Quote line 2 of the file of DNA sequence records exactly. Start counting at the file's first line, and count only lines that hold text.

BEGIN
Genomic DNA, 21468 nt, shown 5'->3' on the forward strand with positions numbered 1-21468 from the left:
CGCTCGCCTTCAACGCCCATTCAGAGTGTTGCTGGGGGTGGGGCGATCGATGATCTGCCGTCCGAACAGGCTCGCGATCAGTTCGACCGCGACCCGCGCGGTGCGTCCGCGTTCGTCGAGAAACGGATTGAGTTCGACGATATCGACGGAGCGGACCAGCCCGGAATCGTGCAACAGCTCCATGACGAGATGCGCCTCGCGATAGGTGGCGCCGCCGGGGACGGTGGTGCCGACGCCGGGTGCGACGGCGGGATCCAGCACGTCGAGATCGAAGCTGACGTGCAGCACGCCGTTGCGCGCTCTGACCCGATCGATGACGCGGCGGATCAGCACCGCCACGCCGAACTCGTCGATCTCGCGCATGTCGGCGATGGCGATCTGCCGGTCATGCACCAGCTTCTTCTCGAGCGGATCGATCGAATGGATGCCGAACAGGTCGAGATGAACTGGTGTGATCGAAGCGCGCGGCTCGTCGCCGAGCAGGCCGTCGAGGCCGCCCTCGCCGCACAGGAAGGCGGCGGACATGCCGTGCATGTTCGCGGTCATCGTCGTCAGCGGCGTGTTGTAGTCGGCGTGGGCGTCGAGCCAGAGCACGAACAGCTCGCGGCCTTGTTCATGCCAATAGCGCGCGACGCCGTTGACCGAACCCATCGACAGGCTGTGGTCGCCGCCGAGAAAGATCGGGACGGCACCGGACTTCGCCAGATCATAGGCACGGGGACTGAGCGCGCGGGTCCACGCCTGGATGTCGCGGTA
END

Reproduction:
CGCTCGCCTTCAACGCCCATTCAGAGTGTTGCTGGGGGTGGGGCGATCGATGATCTGCCGTCCGAACAGGCTCGCGATCAGTTCGACCGCGACCCGCGCGGTGCGTCCGCGTTCGTCGAGAAACGGATTGAGTTCGACGATATCGACGGAGCGGACCAGCCCGGAATCGTGCAACAGCTCCATGACGAGATGCGCCTCGCGATAGGTGGCGCCGCCGGGGACGGTGGTGCCGACGCCGGGTGCGACGGCGGGATCCAGCACGTCGAGATCGAAGCTGACGTGCAGCACGCCGTTGCGCGCTCTGACCCGATCGATGACGCGGCGGATCAGCACCGCCACGCCGAACTCGTCGATCTCGCGCATGTCGGCGATGGCGATCTGCCGGTCATGCACCAGCTTCTTCTCGAGCGGATCGATCGAATGGATGCCGAACAGGTCGAGATGAACTGGTGTGATCGAAGCGCGCGGCTCGTCGCCGAGCAGGCCGTCGAGGCCGCCCTCGCCGCACAGGAAGGCGGCGGACATGCCGTGCATGTTCGCGGTCATCGTCGTCAGCGGCGTGTTGTAGTCGGCGTGGGCGTCGAGCCAGAGCACGAACAGCTCGCGGCCTTGTTCATGCCAATAGCGCGCGACGCCGTTGACCGAACCCATCGACAGGCTGTGGTCGCCGCCGAGAAAGATCGGGACGGCACCGGACTTCGCCAGATCATAGGCACGGGGACTGAGCGCGCGGGTCCACGCCTGGATGTCGCGGTA